What Is a Real Estate Investment Trust (REIT)?

A client meeting with a real estate investor for a REIT.

A real estate investment trust (REIT) is a company that invests in income-producing properties. Investors can buy shares of REITs on major stock exchanges or through a broker and receive a share of the income that the company receives from properties in the form of dividends.

If you want to invest in real estate, but you don't have enough money to buy an investment property of your own, here's what you should know about REITs.

How a REIT Works

REITs are modeled after mutual funds to provide a level of diversification that individual investors have a hard time obtaining on their own. REIT companies invest in a portfolio of investment properties, including office buildings, apartment buildings, warehouses, data centers, medical facilities, hotels and more.

The companies own the properties and get a regular income from the rent payments they collect from tenants. They then distribute that money to their shareholders. REITs are required by law to distribute at least 90% of their income in the form of dividends, but many pay out 100%.

The risk of investing in a REIT is generally lower than owning your own investment properties, but that doesn't mean it's entirely risk-free. For example, REITs are less appealing to investors during periods of rising interest rates because safer investments like Treasury bonds can provide decent returns with little to no risk.

There are also other short-term risks that can impact individual property types. For example, office building REITs took a significant hit in 2020 due to the pandemic sending many workers home, with total returns dropping by 18.44%, according to the National Association of Real Estate Investment Trusts (Nareit). The sector recovered in 2021 with a 22% return on the year.

That said, REITs can provide competitive long-term returns, according to Nareit. Here's how two of the top REIT indexes have historically performed:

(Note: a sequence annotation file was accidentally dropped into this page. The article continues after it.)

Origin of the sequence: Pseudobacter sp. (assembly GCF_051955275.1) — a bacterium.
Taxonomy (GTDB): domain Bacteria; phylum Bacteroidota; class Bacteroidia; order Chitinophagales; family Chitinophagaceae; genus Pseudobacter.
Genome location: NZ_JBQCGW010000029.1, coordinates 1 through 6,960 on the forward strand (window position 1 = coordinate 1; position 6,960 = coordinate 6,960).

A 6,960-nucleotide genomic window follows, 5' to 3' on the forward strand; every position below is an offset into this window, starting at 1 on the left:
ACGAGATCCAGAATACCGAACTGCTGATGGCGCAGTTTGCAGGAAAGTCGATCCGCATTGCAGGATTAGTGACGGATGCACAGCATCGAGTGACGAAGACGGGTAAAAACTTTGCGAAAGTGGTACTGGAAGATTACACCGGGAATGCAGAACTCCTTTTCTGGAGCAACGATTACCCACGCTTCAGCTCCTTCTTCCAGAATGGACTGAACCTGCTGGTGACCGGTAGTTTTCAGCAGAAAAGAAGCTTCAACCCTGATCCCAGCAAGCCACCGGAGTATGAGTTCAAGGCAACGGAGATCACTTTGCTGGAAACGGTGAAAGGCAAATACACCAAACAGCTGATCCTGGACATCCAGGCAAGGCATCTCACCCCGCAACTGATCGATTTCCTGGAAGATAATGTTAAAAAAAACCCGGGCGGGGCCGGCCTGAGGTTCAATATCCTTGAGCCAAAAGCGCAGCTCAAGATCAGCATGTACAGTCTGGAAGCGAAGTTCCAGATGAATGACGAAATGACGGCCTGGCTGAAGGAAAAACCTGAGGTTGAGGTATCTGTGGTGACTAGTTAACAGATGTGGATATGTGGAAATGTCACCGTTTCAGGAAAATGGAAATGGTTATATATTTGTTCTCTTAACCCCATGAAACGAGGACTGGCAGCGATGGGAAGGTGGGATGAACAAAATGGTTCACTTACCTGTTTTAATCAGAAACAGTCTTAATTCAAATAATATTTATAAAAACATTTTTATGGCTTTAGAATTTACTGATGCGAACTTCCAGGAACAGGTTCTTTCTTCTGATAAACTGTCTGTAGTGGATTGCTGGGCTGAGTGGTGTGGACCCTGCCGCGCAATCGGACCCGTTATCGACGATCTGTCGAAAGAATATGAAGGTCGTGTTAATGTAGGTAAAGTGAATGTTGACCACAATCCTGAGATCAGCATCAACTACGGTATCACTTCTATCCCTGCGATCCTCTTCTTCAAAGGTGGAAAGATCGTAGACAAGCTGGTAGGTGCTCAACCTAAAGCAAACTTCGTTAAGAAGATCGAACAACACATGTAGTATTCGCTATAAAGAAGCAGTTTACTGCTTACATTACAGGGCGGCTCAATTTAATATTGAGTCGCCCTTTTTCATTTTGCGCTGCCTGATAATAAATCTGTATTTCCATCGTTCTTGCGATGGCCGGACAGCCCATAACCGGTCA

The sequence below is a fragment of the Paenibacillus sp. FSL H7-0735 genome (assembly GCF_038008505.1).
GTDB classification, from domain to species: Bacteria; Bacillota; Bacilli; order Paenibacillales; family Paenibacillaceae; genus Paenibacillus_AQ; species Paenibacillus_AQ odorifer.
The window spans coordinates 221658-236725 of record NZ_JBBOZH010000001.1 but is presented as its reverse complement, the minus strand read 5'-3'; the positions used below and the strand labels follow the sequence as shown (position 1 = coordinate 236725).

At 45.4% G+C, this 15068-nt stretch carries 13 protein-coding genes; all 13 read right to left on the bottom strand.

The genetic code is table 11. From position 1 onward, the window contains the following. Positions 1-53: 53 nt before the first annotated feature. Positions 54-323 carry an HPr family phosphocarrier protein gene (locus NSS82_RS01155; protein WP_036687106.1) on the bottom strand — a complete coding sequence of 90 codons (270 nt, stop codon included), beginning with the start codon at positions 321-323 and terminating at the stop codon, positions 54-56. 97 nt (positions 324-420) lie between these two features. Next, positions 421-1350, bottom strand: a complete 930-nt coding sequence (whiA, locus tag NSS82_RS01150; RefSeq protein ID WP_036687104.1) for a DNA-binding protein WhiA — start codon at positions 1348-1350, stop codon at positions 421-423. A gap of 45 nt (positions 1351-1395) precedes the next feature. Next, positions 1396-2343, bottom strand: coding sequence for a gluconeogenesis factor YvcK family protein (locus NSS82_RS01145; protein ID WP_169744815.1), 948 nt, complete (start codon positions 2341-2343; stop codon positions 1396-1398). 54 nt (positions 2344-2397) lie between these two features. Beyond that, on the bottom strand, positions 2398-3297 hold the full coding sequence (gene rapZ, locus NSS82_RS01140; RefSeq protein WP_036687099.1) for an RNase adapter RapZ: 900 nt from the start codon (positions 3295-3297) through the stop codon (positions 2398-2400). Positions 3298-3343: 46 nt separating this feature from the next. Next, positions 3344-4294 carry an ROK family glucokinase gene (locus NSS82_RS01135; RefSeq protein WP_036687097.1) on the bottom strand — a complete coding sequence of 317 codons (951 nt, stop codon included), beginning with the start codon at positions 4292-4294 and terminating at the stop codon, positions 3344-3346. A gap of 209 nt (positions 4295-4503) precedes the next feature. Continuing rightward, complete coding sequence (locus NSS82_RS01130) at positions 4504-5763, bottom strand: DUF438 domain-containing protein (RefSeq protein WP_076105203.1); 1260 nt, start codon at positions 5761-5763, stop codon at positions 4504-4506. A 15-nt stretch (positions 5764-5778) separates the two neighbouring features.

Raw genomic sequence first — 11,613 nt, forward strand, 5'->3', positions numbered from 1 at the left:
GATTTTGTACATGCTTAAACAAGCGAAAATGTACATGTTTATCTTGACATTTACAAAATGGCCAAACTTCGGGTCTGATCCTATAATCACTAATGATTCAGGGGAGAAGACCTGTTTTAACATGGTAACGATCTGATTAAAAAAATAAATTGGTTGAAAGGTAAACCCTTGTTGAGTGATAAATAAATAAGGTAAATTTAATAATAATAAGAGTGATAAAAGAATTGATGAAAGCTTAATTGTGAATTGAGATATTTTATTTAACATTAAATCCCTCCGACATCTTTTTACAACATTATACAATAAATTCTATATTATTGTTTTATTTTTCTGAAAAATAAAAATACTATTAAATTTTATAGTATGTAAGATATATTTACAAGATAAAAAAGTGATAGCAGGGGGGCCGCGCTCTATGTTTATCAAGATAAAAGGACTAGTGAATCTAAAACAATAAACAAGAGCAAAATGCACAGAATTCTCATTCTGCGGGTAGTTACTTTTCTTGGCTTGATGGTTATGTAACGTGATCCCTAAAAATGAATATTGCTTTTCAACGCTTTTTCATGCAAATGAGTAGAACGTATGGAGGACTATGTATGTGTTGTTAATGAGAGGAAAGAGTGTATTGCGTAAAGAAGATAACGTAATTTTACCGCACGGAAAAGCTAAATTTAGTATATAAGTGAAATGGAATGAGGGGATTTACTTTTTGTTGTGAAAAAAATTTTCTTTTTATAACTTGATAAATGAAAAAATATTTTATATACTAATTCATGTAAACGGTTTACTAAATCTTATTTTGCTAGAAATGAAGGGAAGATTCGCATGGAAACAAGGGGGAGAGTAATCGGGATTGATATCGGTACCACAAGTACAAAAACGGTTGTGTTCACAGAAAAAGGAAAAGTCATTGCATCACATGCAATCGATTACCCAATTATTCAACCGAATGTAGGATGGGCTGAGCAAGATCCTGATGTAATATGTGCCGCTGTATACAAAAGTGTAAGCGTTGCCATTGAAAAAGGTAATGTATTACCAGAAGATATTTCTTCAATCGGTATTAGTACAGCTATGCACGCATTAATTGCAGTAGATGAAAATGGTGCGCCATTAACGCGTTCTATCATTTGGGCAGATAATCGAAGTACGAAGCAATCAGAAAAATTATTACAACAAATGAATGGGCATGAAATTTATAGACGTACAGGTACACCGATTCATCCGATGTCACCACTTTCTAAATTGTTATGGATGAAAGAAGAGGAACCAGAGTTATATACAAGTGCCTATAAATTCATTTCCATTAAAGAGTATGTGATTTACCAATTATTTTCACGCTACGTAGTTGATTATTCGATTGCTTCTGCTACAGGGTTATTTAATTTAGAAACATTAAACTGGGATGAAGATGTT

Historical REIT Investment Return
5-Year Return 10-Year Return 20-Year Return 30-Year Return
FTSE Nareit All-Equity REITs 8.10% 10.29% 10.48% 11.13%
FTSE EPRA/Nareit Developed 5.97% 7.29% 8.83% 8.80%

Source: National Association of Real Estate Investment Trusts

For context, investment portfolios entirely composed of stocks have shown an average annual return of about 10.3% historically, according to Vanguard.

Types of REITs

There are a few different types of REITs you can invest in, though some are far less common than others:

  • Equity REITs: The most common type of REIT is an equity REIT that's traded on a major stock exchange.
  • Mortgage REITs: Also called mREITs, this type of company originates or purchases mortgages and mortgage-backed securities to earn income from the investments.
  • Hybrid REITs: These companies combine the approach of equity REITs and mortgage REITs, giving shareholders some diversification between the two.
  • Public non-listed REITs: These companies are registered with the Securities and Exchange Commission (SEC), which means that their information is publicly available. However, they don't trade on stock exchanges like equity REITs.
  • Private REITs: This type of REIT is not registered with the SEC and isn't publicly traded.
Invest Your Money Smarter

Browse Top Brokerages

Pros and Cons of REITs

As with any investment opportunity, REITs have both advantages and disadvantages for investors. Here's what you should consider before you decide to put your money into a REIT.